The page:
Newspaper article St Louis Post-Dispatch (MO)

Ceos' Tentacles Embrace Arts Americans United Ad Sends Message to Office Seekers

Newspaper article St Louis Post-Dispatch (MO)

Ceos' Tentacles Embrace Arts Americans United Ad Sends Message to Office Seekers

Article excerpt

THE FULL-PAGE AD in The New York Times a week ago Friday was calculated to get the attention of everyone running for national office this year, from the presidency on down. The ad was paid for by Americans United to Save the Arts and Humanities, which has a membership of heavy hitters from the worlds of business, education and arts. Their message is clear: leave federal funding for the arts alone or, better yet, return funding to the levels the agencies once enjoyed.

Interestingly, the ad does not focus primarily on the notion that arts are good for the economy. Although the arts contributions to a vital economy are certainly mentioned, much more importance is granted to benefits of the arts that resist having dollar signs ascribed to them.

"Clearly, we as a culture rely on the arts and humanities to stimulate thinking, encourage experimentation and foster creativity - ideals that have been deeply rooted in America since our country began," the ad copy says.

The print in the ad surrounds a sign for a car wash that has as its mascot, or its principal element, an octopus, which has its hands full with a bucket, sponges, a vacuum cleaner and so forth. The octopus is meant not to symbolize industry or productivity, but as an example of the kind of visual stimuluses that America is producing.

Here's the headline for the ad:

Some civilizations are remembered for their art, others for their literature. What exactly will we be remembered for?

The implication is that we will be remembered for things in the genre of the octopus: happy-faced, "accessible,' easy-to-digest and easy-to-understand images and messages that are cute, clever, non-threatening, innocuous.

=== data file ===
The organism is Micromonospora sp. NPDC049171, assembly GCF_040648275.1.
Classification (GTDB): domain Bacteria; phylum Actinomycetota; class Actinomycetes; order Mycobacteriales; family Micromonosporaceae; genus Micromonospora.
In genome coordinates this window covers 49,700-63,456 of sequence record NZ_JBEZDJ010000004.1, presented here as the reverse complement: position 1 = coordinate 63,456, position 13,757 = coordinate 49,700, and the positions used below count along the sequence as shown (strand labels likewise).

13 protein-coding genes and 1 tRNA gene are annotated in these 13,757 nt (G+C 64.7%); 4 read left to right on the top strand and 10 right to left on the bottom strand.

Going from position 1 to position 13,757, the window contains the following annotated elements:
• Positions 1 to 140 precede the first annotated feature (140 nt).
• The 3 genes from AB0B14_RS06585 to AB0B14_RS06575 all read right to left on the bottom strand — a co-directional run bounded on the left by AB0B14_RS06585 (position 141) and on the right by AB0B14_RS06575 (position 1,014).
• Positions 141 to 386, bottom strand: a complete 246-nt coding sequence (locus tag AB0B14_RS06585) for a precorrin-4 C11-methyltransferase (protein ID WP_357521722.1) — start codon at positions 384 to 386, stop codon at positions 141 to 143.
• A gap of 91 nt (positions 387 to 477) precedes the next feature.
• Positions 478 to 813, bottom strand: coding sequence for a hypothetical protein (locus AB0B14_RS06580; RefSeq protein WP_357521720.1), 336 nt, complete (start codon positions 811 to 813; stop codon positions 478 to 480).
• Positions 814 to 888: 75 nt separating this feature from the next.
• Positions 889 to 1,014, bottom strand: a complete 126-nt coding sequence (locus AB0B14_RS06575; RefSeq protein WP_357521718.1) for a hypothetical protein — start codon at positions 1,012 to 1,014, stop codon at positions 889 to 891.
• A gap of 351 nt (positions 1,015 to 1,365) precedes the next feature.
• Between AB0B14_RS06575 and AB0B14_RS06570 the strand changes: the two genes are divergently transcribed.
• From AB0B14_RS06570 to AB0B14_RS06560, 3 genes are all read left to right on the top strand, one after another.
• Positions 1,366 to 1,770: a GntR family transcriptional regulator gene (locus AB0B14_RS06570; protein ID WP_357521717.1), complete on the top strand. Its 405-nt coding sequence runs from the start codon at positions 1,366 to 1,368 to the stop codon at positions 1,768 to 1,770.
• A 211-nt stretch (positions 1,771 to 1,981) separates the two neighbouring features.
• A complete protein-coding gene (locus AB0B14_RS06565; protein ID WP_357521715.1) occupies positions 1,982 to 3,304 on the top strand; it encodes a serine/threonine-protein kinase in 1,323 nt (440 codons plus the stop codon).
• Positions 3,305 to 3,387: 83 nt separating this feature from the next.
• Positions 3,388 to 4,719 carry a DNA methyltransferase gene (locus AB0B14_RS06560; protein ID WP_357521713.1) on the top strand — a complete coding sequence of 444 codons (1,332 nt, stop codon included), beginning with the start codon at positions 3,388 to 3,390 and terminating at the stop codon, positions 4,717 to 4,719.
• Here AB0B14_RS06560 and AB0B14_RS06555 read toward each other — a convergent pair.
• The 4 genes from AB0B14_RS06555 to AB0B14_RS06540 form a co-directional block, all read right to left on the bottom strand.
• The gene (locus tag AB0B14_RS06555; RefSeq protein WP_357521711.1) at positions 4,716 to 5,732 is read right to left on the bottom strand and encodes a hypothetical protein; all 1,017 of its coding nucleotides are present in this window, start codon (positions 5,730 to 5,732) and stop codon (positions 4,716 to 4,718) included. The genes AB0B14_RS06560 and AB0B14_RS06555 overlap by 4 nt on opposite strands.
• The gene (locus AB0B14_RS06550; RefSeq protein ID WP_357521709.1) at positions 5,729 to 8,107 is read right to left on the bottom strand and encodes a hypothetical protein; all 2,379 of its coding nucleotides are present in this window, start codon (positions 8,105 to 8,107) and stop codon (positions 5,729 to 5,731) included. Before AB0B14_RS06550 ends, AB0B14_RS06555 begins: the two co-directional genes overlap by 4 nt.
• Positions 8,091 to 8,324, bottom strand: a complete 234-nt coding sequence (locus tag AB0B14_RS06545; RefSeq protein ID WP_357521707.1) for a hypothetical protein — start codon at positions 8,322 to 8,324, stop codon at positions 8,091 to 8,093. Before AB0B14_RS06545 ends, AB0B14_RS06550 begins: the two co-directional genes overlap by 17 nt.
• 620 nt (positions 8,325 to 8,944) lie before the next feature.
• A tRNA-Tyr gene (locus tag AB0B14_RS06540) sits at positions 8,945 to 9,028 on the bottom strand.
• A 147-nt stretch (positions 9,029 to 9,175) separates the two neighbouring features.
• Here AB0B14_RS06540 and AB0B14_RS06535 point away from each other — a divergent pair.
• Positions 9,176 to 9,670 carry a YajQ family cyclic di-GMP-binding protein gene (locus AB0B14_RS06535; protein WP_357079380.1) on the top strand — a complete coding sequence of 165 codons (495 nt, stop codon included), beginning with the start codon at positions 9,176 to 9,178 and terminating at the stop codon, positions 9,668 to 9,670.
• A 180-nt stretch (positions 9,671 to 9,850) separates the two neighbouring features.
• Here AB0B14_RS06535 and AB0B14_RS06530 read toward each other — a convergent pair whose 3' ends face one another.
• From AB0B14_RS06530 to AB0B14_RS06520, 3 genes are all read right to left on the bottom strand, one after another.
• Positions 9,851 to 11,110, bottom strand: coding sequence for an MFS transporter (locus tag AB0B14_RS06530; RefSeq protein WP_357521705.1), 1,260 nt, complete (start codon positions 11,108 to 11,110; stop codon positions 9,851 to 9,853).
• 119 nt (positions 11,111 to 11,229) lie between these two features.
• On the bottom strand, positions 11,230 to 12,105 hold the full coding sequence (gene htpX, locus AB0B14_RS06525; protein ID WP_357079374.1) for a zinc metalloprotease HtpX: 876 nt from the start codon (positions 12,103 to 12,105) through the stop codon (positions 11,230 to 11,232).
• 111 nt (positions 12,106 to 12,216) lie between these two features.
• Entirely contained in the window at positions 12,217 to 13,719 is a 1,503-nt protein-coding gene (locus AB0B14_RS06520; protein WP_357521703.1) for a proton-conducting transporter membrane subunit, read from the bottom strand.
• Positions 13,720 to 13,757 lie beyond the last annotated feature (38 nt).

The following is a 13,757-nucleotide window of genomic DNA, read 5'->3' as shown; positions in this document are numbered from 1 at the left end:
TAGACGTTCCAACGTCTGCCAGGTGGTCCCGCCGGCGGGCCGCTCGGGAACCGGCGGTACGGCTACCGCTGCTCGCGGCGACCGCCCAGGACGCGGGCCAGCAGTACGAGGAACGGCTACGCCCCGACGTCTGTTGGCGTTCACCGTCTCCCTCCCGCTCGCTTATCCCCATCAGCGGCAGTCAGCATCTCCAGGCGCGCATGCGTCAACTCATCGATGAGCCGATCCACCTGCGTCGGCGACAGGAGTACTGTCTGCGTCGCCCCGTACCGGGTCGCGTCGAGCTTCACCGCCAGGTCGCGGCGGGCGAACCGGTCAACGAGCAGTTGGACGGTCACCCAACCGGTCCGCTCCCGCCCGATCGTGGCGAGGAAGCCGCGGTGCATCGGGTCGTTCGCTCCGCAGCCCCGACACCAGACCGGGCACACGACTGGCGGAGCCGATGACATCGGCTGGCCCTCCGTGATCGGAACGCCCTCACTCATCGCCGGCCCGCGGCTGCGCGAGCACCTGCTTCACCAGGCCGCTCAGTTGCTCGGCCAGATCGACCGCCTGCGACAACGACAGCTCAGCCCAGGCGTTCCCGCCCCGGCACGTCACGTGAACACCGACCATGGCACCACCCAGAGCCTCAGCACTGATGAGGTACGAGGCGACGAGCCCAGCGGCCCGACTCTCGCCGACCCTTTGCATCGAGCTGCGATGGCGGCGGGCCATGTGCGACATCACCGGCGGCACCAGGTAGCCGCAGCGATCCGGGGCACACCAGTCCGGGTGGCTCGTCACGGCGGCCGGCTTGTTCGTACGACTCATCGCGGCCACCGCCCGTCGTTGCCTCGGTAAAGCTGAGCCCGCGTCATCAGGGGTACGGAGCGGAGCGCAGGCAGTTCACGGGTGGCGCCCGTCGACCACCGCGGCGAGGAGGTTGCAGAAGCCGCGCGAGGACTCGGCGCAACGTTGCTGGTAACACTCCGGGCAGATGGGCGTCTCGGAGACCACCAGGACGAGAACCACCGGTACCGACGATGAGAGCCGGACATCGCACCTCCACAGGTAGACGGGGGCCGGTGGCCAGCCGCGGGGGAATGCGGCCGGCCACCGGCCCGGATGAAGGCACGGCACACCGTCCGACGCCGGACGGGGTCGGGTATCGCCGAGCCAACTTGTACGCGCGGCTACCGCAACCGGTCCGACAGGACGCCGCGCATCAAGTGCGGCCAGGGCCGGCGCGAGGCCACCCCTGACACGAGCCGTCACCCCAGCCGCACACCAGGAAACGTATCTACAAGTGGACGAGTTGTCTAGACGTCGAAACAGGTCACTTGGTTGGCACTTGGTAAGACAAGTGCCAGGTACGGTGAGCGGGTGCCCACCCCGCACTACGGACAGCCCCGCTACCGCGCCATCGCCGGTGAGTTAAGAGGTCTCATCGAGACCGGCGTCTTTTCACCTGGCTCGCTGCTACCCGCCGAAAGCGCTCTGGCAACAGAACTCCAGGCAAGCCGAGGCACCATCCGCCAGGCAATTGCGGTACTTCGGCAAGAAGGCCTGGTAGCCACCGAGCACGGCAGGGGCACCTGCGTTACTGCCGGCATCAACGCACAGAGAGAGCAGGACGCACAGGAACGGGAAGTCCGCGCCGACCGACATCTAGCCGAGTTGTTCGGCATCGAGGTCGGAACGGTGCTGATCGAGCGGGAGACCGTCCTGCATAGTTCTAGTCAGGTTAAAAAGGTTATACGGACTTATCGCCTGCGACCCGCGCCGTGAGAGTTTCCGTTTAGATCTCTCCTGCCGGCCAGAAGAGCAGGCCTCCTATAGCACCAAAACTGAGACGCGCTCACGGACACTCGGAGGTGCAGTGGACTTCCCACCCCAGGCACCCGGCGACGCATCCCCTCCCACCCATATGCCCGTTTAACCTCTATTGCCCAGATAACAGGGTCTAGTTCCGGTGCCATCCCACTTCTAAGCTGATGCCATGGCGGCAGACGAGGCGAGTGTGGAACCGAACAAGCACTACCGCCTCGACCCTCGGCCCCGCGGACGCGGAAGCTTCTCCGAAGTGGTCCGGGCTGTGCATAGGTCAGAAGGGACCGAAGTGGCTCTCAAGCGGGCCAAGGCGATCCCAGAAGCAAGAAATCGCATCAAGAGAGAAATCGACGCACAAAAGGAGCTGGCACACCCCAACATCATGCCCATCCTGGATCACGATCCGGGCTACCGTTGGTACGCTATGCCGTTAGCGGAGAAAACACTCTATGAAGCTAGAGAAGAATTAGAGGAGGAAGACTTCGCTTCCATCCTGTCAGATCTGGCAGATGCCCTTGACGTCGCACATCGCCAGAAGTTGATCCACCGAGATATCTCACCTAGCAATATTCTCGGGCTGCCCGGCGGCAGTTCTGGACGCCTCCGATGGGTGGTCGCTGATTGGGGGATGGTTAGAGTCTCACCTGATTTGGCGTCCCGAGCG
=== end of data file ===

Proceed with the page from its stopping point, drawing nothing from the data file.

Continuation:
The ad, wisely, does not dismiss the octopus as a bad thing, and indeed it is not. Commerce and its maidservant, advertising, are among the essentials of American culture, and if no painting were ever made again or if no concerto were ever again composed, we would survive as long as commerce survived.

One can argue, however, that such a society would be rather rude and fundamental, and the fact that as our country moved West, aspirations or pretensions to high culture were very much part of the building materials used to construct the new civilization. The 19th-century Missouri painter George Caleb Bingham's vision of Daniel Boone progressing into the wilderness (in the Washington University collection) is not rude realism but idealism and classicism, a belief that our "manifest destiny" included the responsibility of bringing civilization to the wilderness.

Along with a national passion for art, serious music and innovations in architecture and design, there has always been a concurrent suspicion of the high art traditions, and in this century that has amounted to a rather surly resistance to contemporary endeavors, which often were iconoclastic. Such conservatism made the establishment of the National Endowments for the Arts ahd the National Endowment for the Humanities even more welcome and important - it was a signal that even though art might not be "popular" it would be given the support of the government.

In the last decade, art and music (or public support for them, anyway) became politicized, notably in the objections by such people on Capitol Hill as Sen. Jesse Helms, R-N.C. Even when endowment supporters explained that only minuscule amounts of money supported art that might agitate delicate sensibilities, the endowments became easy targets for the right, especially the religious right. …

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